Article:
Into the Pot with You: Call for input on crust
Good Morning All:
There has been good discussion recently in the Sexy Baguette Forum about steaming. This is an appeal for those of you who have mastered steaming to weigh in, because I am confused after plowing through so many articles and posts on the topic.
I seem to recall Jim Lahey saying bread needs steam over 75 percent of its baking time. (Am I correct on this?) And in his pot bread recipe, however, his advised 30 min lid on, 15 minutes lid off formula translates to 66% steaming time. I don't want to to get hung up on numbers, but my experience is that under this 66/33 regime, the crusts of my pot breads are invariably excellent, but a bit too thick and tough to be called perfect---to my taste that is.
As I mentioned in my Sexy Baguette postings, I have had nice success getting thinner, more flexible baguette crusts by doubling up on the water I use for steaming, and bringing down both the baking temperature (by 20 degrees, to 455 from 475) and the temperature of the water used for steaming (I now have settled on room temperature water as opposed to hot or even boiling water).
My question therefore is: if I wanted to get thinner, less tough crusts in my pot breads, what do I do? Help please.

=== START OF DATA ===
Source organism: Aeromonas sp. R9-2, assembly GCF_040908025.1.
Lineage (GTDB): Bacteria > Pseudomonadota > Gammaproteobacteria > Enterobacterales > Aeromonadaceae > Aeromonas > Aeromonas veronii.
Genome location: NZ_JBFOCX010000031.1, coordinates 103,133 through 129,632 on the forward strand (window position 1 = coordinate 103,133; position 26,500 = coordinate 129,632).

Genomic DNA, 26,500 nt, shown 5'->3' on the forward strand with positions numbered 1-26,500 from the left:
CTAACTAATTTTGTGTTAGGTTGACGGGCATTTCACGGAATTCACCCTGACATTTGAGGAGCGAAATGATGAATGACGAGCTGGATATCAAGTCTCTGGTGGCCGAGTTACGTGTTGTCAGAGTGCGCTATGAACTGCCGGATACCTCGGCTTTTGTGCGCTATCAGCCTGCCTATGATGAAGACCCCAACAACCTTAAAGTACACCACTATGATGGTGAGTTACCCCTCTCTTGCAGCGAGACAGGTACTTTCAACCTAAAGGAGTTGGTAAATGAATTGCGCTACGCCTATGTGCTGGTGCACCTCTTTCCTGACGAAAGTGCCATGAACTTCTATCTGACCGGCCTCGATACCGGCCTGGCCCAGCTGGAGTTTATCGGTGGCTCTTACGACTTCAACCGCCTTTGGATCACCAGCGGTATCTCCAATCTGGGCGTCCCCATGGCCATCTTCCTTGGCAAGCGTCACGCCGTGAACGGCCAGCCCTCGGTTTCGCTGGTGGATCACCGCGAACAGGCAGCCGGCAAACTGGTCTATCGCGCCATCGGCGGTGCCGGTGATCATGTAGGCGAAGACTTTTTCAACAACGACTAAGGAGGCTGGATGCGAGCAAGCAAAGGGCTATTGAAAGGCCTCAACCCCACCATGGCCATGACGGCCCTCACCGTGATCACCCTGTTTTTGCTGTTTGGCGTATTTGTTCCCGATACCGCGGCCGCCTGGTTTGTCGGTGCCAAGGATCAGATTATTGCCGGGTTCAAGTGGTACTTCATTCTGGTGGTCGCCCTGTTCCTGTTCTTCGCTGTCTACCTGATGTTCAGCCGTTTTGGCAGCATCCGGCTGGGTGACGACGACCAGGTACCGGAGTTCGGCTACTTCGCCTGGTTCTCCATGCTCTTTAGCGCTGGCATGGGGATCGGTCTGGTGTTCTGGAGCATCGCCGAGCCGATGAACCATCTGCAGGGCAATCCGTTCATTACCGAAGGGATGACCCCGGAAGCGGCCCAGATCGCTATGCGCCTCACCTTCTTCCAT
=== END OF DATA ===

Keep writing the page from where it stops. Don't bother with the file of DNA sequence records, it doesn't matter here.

For context, I am enclosing three pictures illustrating the results I get typically using a long cold ferment, minimal handling, and steady 500 degree temperatures, under the 30/15 minute regime.
PS: The eagle-eyed TFL-er may notice in the bottom picture that, barely discernible, are three different "layers" of dough. This came about because I threw three separate pieces of dough into the pot (don't ask why), one on top of another. The result, however, shows how careless --slap-dash, even---you can be about "shaping" this type of bread, just as Lahey suggests in his earlier video.
It takes an extra- sharp knife to cut through the bottom crust! But the crumb is grand.
I am pleased with the crumb structure.
Here again, great crumb (If I do say so myself), but too thick & too tough in the crust.